ISIS loyalists regroup in a Syrian refugee camp | Eurasia Diary -

22 May, Wednesday

ISIS loyalists regroup in a Syrian refugee camp

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A militant band of women loyal to the Islamic State is terrorizing others who fled the battlefront for this sprawling camp in northeastern Syria, demanding they adhere to the strict codes once enforced by the group and creating a vexing problem for the Kurdish-led forces controlling the site.

In the teeming al-Hol displacement camp, the true believers have been threatening those they consider impious, brandishing knives, spitting and throwing stones at them, and even burning down their tents. Intelligence officials say Islamic State loyalists also have formed cells inside the camp to mete out punishment in a more systematic way.

The leaders of this movement are women from countries such as Egypt, Morocco and Tunisia, which have produced some of the Islamic State's most militant followers in recent years, according to officials from the Syrian Democratic Forces, or SDF, the Kurdish-led troops.

While there are scores of instigators, the ranks of those who remain staunchly behind the Islamic State could still number in the thousands, and they are committed to upholding its ideology even as the self-declared caliphate has been brought to an end.

"We hope that the [Islamic] state will come back," said Um Aisha, 22, an Iraqi resident of the camp. "We had sharia law there. Here, there is only corruption."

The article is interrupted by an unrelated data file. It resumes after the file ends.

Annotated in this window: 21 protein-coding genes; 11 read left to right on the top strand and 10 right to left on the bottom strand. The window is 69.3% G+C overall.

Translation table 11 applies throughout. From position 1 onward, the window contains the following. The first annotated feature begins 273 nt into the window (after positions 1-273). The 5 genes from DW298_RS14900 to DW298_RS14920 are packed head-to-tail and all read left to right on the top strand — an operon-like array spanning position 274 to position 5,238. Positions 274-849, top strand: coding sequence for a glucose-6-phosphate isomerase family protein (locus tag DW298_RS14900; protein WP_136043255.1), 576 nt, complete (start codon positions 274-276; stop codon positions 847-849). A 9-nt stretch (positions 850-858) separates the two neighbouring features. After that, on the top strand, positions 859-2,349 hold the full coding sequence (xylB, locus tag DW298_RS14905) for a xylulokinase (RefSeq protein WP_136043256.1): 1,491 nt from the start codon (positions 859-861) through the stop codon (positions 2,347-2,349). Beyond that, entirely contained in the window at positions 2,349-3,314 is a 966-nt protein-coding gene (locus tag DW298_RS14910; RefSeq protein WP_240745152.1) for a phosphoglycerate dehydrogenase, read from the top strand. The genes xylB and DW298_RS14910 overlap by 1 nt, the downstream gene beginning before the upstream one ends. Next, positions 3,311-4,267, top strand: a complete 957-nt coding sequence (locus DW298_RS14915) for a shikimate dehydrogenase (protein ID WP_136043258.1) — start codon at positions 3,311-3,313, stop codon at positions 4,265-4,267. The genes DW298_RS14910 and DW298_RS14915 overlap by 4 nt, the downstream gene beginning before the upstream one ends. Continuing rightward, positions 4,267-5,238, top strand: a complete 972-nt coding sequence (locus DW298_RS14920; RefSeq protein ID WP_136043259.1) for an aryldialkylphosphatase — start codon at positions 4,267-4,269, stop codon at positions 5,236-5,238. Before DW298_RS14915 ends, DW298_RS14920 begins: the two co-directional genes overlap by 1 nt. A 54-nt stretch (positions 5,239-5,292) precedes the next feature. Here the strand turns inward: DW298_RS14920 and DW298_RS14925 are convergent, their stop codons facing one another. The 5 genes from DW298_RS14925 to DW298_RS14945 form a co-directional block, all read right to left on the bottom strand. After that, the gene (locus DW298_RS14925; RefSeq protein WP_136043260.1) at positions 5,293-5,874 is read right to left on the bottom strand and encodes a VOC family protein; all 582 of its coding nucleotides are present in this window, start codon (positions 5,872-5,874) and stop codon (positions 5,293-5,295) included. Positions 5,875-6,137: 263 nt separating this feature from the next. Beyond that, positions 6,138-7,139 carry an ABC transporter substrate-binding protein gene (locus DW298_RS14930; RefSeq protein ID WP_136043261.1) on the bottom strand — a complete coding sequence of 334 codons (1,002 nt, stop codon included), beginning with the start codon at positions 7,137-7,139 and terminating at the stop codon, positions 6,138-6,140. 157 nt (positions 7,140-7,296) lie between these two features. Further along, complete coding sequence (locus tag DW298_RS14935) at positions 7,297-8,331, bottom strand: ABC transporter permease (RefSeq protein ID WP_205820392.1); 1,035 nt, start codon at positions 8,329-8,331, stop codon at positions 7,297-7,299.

Covered from head to toe in black, she said she often admonishes other camp residents for failing to dress conservatively or for neglecting their prayers.

In the Islamic State, "they told us what was right and what was wrong. It was better," she said. "Here, people wear whatever they want."

As the U.S.-backed Kurdish troops battled in recent weeks to capture the final Islamic State stronghold in the eastern Syrian village of Baghouz, thousands of people fled the fighting. The SDF separated the men, sending them to detention centers. Women and children were transported to the al-Hol displacement camp, which has seen its population explode since early December from 9,000 people to more than 73,000.

"What we did is we took Baghouz and we brought it here," said Mahmoud Gadou, a Kurdish official responsible for displaced people in northeast Syria.

The Islamic State once held a vast swath of territory across Syria and Iraq, where militants committed horrific atrocities, including mass executions and sexual slavery. The group also lured recruits from around the world, promising them an Islamic utopia where they could openly practice their faith.

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